and the Marsupials - A Historical and Modern Perspective
Along with the discovery of marsupial fossils on Seymour Island, the continued
development of the understanding of continental drift makes the old theory
of an Asian origin for the marsupials of Australia even less likely than
before. In the early Tertiary, the continent of Australia lay much
further south of its present-day position, and had a wide expanse of ocean
separating it from Asia.
when Australia moved much closer to Asia during more recent geological
times did island hopping again become possible, and Australia became home
to placentals for the first time since the continent separated from Antarctica
back in the Early Eocene.
Current knowledge suggests that either Asia or North America was the most
probable geographic center of origin of the early Marsupialia.
Most palaeontologists today believe that the Australian marsupials,
specifically, have their origin (i.e. differentiation from more primitive
marsupial stock) in the Cretaceous, either within or through Gondwana,
although the details of such are still under debate. In any case
however, it is evident that the ancient ancestor (probably a microbiothere)
from which the Australian marsupials decended was from the geographical
region that is now the Americas (Rose 2006).
Recently discovered fossil evidence indicates that placental mammals did
in fact exist in Australia prior to its separation from Antarctica, but
for some reason, they became extinct there soon afterward. Why did
the placentals die out in early Australia? This is but one of many
great mysteries in palaeontology.
Tasmanian devil (Sarcophilus harrisii) shows
off its impressive set of teeth. Unlike its
arboreal relatives the quolls, it is a ground dweller. An opportunistic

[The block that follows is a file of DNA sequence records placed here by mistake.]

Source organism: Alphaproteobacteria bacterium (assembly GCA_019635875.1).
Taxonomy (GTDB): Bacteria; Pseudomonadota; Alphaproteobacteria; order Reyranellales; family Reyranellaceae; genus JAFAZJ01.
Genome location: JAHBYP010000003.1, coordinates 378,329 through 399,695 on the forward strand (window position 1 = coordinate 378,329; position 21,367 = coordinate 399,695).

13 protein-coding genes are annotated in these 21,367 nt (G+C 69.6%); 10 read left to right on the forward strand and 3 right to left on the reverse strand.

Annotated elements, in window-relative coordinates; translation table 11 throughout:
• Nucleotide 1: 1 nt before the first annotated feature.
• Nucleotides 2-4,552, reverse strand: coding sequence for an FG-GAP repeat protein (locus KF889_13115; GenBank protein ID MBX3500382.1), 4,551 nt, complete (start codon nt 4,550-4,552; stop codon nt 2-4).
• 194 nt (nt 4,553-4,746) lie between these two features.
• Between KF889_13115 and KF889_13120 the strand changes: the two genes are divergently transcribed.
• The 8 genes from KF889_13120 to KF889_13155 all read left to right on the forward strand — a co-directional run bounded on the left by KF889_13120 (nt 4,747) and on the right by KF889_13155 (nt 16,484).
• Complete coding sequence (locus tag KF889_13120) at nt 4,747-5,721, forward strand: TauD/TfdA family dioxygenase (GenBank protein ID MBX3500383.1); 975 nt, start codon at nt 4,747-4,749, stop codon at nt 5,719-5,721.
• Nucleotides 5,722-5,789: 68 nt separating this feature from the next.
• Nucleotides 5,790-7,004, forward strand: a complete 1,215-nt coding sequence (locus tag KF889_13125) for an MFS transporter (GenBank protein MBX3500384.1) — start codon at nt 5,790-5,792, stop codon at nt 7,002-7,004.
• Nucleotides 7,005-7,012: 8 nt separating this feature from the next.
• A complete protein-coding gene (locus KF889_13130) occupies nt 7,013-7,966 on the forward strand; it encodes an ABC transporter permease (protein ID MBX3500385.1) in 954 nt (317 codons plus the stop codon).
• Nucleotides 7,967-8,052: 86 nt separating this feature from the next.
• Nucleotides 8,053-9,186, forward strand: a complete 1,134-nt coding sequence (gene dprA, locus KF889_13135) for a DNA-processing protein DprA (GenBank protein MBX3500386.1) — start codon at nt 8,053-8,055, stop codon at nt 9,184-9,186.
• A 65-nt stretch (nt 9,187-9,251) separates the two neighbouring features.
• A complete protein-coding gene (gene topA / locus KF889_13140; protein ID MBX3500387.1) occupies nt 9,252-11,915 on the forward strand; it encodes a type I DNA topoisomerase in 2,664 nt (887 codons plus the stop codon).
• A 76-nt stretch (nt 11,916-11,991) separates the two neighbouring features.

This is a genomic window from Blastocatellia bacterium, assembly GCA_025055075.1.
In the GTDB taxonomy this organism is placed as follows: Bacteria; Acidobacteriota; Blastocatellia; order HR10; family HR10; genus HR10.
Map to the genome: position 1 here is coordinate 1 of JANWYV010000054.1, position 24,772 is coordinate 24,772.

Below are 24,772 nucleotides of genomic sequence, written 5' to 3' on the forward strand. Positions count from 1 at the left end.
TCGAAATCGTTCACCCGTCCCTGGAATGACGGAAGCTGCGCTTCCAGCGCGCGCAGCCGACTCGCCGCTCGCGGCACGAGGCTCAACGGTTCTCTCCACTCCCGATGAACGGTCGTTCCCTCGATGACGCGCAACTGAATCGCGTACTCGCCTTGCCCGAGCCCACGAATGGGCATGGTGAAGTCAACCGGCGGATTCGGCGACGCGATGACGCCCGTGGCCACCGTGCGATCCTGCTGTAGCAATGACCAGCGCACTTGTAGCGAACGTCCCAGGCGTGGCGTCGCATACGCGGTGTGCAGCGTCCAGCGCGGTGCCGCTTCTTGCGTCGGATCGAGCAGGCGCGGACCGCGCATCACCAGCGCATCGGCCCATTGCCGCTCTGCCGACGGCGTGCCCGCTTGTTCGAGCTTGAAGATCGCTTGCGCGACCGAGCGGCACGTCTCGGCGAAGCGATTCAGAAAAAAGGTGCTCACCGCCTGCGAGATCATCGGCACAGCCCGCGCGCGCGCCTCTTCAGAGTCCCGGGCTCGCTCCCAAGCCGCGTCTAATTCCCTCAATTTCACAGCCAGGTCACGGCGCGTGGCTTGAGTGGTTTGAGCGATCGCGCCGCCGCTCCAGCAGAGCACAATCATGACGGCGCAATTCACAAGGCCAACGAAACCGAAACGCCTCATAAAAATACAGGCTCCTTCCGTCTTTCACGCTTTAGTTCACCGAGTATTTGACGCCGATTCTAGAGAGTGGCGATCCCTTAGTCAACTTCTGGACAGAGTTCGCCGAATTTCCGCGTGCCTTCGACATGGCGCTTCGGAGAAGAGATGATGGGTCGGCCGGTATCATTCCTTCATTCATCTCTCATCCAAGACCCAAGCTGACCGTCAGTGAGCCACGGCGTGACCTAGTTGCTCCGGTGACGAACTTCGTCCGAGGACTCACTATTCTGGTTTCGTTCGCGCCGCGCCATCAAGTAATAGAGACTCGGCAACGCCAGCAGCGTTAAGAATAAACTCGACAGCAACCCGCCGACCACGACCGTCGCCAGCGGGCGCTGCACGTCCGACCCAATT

Sarcophilus will eat virtually anything edible, but is
are not so ill-prepared to cope with competition from placentals as has
long been believed. Possibly, the marsupials long ago won the evolutionary
race in Australia and became the masters of their zoological realm.
Marsupials are by no means any less well-equipped to survive than are the
placentals. Being marsupial is not a more
than is placental - it is simply another way of being a mammal.
abundant and diversified.
By the arrival of the Pleistocene Epoch (10,000-1.6 million years ago),
Australia had given rise to species such as the diprotodontid
optatum and the kangaroo Procoptodon
goliah, among the largest marsupials the
world has ever known. A wealth of Australian marsupial fossils have
been unearthed which date from the Pleistocene, especially in ancient lake
and river deposits, among the most notable of which have been found within
of South Australia and New South Wales.
reconstruction of the giant, short-faced kangaroo Procoptodon goliah
of the Late Pleistocene Epoch. A member of the once diverse subfamily
Sthenurinae, it stood more than 2m (6.5ft) tall, weighed up to 200kg (440lbs),
and is the largest species of macropodid known to have ever existed. Courtesy:
Although the search for Cretaceous mammal fossils in Australia has continued
in recent years with increasing enthusiasm, relatively little progress
has been made. The remains of Mesozoic mammals on the continent are
extremely rare indeed. However, the discovery in Australia of a fossilized
flea of Early Cretaceous age (Jell & Duncan 1986), of a type found
associated elsewhere in the world with mammals and not with birds, raises
questions about the identity of its host and illustrates the incomplete
nature of the fossil record. Environmental conditions are unfortunately
not always ideal for the preservation of fossils, and many of the millions
of species that have inhabited the Earth down through the ages have probably
left behind no evidence of their existence at all.
Although there is still relatively little known about the early Tertiary
history of Australia's mammalian fauna, it is quite clear that by late
Tertiary times, the continent's marsupials had become quite
a comprehensive overview of the evolution of Australia's mammalian fauna,
the museum recommends the publications "Prehistoric
Mammals of Australia and New Guinea: One Hundred Million Years of Evolution"
Lost World: Prehistoric Animals of Riversleigh".